3hree Ways Across – Urban Design Studio

This spring, I’m part of the Cal Poly Pomona landscape+architecture 4th year urban design studio, looking at downtown Los Angeles around Union Station – an area primed for redevelopment as transit options increasingly serve the area – perhaps making these neighborhoods the best connected part of the city.

Our review schedule (all are 2-6pm at Cal Poly Pomona):

  • Aprill 11th – site analysis of the district around Union Station
  • April 25th – master plan review
  • May 7th – mid-review
  • May 30th – final review

Let me know if you want to participate. More details to follow.

A new mode of urbanism

[An Infrascape Design blog exclusive!]

As the iGreen Education Session falls into place, I have a moment to reflect on the changing modes of practice enabled by the internet. The ability to create a transcontental design team isn’t new – folks were flying in for meetings, communicating by phone, and fax for long enough that it seems inconceivable to go without those modes of connection.

The physical implications of ubiquitous computing have been fairly limited so far, but the impact on practice is just starting to reverberate. For a dozen or so year, digital design tools have penetrated into graduate programs in architecture and landscape, giving students a set of skills that the world of practice didn’t understand or know how to utilize. (I still don’t see how coding in flash can create a good building, but that’s another story.) BIM has gotten greater traction by streamlining the production of construction documents, but hasn’t changed the act of designing very much. But there are signs that a change is near.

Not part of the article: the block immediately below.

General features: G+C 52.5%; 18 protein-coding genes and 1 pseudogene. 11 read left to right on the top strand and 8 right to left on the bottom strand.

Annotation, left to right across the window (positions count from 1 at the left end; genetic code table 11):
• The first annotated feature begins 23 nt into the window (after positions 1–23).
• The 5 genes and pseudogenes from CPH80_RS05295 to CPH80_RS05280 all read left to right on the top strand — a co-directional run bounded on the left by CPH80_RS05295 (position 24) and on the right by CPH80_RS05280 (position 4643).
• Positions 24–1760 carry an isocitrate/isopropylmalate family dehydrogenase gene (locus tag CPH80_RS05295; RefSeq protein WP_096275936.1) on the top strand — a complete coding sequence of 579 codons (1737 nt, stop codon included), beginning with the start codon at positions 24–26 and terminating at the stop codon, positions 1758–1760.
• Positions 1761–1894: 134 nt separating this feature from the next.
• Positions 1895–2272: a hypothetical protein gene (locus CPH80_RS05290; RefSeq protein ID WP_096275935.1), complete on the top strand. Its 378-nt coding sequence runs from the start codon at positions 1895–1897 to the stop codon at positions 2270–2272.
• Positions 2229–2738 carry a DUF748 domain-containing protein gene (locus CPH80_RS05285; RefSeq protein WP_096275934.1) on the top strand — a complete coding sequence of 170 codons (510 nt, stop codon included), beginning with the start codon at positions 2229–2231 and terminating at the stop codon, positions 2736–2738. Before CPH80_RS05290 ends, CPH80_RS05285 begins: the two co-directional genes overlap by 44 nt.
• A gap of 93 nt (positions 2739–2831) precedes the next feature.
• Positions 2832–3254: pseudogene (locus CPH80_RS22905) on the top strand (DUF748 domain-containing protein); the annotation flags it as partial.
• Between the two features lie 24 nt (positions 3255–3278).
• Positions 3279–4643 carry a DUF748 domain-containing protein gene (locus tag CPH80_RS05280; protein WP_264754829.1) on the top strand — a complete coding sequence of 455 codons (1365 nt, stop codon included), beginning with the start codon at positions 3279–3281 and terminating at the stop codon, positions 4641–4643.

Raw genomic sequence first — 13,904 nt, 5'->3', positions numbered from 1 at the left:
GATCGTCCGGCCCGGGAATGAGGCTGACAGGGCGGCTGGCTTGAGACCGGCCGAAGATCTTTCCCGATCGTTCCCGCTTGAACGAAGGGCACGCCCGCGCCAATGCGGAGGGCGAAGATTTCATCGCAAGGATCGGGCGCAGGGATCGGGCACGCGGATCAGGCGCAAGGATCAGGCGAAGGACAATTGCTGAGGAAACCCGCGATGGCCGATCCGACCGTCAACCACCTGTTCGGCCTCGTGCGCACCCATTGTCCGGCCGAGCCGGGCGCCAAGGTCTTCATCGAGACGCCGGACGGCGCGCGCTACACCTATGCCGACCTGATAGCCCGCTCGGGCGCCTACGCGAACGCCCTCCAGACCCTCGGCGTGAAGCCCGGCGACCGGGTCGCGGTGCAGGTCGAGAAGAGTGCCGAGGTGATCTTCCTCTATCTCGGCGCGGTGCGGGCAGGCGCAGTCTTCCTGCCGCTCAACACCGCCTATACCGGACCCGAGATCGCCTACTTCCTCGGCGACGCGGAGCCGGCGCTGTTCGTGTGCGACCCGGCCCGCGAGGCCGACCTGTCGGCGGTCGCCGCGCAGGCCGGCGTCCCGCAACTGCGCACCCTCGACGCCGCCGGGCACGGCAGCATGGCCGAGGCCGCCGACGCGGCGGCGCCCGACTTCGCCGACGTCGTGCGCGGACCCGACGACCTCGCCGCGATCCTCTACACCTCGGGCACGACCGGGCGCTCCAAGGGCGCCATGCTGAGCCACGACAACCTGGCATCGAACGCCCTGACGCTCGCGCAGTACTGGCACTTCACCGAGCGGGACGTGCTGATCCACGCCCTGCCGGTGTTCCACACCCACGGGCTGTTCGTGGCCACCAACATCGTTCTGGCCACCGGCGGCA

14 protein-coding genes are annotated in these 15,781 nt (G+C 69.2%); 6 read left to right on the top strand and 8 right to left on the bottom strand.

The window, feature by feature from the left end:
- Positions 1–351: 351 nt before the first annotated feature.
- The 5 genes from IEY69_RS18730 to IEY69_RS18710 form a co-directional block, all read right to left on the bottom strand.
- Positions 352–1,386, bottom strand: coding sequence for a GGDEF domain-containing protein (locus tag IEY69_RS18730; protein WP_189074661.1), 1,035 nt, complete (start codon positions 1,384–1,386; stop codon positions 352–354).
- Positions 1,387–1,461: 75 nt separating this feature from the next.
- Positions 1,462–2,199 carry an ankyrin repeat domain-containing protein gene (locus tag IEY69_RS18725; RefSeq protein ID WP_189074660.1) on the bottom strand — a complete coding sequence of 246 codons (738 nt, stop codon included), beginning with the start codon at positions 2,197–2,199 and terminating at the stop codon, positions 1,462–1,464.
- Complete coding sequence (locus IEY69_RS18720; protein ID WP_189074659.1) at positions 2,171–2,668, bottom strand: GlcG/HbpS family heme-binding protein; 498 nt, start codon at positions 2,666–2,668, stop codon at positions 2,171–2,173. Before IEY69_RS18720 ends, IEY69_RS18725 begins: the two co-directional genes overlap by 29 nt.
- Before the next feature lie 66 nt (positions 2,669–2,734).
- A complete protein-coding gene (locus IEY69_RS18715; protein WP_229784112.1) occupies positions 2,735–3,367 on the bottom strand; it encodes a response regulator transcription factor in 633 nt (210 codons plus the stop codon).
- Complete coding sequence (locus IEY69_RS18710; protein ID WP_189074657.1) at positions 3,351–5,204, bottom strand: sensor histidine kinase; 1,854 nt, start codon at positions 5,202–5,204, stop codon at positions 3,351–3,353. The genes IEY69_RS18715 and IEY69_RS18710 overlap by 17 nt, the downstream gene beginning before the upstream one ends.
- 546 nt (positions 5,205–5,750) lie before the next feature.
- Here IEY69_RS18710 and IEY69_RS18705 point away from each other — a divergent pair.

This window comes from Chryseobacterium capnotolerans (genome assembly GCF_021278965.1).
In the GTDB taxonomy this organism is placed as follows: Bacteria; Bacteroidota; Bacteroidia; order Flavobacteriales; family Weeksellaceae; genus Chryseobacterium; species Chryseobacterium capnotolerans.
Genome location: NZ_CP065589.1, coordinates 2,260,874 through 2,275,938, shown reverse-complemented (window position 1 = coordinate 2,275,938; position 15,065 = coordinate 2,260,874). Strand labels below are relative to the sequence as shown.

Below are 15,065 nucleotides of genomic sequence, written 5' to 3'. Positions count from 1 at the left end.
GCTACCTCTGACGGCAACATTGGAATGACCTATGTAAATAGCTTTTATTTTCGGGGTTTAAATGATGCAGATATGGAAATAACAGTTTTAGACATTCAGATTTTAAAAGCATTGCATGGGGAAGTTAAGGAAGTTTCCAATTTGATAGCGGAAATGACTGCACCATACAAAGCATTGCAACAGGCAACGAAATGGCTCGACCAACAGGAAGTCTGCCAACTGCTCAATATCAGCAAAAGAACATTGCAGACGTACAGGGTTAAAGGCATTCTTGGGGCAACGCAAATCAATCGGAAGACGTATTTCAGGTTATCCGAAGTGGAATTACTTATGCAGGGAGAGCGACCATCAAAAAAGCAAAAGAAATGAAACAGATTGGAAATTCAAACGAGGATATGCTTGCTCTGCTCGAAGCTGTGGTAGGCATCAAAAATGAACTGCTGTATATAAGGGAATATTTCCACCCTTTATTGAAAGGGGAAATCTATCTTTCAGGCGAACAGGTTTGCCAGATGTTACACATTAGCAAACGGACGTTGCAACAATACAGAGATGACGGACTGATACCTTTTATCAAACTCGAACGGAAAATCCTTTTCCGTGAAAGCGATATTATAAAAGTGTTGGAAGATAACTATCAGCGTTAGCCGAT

Collaboration (integrated design) and integration of parametric tools that can optimize a buildings performance are slowing creeping into the mainstream. Clients (especially governments and large institutions) are starting to ask up front in RFPs and RFQs for an integrated design approach or even integrated project delivery. I have yet to witness this new mode of practice being taught in the siloed world of design schools. The closest example would be a few of this year’s Solar Decathlon entries, including the UMN ICON house.

Design through consensus offers a stark lesson in swallowing your ego and justifying every design move. Luckily, with the right team, spatial and material poetry is still possible. As the successor to the overblown pre-bubble starchitecture, this new mode of integrated design excites me because of the emphasis on quantifiable performance.

Mixing social justice, community enfranchisement, sustainable urbanism, and old-school Kevin Lynch inspired urban design in North Minneapolis will be a great laboratory for exploring how to implement a few of these ideas in my Spring Semester 2nd year MLA studio at the U.